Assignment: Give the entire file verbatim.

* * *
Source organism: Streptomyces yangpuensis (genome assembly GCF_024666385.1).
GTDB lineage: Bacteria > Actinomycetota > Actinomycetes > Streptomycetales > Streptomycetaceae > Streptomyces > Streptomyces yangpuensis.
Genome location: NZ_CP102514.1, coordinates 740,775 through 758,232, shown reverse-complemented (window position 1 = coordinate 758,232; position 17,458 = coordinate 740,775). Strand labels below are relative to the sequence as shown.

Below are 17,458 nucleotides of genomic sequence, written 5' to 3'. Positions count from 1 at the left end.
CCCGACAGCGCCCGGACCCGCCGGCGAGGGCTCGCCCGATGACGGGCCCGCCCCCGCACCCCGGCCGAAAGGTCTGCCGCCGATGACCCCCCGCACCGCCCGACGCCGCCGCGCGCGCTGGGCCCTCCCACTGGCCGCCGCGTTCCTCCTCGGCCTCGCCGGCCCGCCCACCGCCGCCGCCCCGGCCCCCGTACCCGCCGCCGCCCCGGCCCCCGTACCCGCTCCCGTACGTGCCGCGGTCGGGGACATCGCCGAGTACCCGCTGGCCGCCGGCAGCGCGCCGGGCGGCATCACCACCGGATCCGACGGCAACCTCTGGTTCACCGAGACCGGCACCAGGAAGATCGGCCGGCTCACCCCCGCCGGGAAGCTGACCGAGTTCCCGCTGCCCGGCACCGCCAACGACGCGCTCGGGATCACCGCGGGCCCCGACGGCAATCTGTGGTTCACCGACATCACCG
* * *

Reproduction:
Source organism: Streptomyces yangpuensis (genome assembly GCF_024666385.1).
GTDB lineage: Bacteria > Actinomycetota > Actinomycetes > Streptomycetales > Streptomycetaceae > Streptomyces > Streptomyces yangpuensis.
Genome location: NZ_CP102514.1, coordinates 740,775 through 758,232, shown reverse-complemented (window position 1 = coordinate 758,232; position 17,458 = coordinate 740,775). Strand labels below are relative to the sequence as shown.

Below are 17,458 nucleotides of genomic sequence, written 5' to 3'. Positions count from 1 at the left end.
CCCGACAGCGCCCGGACCCGCCGGCGAGGGCTCGCCCGATGACGGGCCCGCCCCCGCACCCCGGCCGAAAGGTCTGCCGCCGATGACCCCCCGCACCGCCCGACGCCGCCGCGCGCGCTGGGCCCTCCCACTGGCCGCCGCGTTCCTCCTCGGCCTCGCCGGCCCGCCCACCGCCGCCGCCCCGGCCCCCGTACCCGCCGCCGCCCCGGCCCCCGTACCCGCTCCCGTACGTGCCGCGGTCGGGGACATCGCCGAGTACCCGCTGGCCGCCGGCAGCGCGCCGGGCGGCATCACCACCGGATCCGACGGCAACCTCTGGTTCACCGAGACCGGCACCAGGAAGATCGGCCGGCTCACCCCCGCCGGGAAGCTGACCGAGTTCCCGCTGCCCGGCACCGCCAACGACGCGCTCGGGATCACCGCGGGCCCCGACGGCAATCTGTGGTTCACCGACATCACCG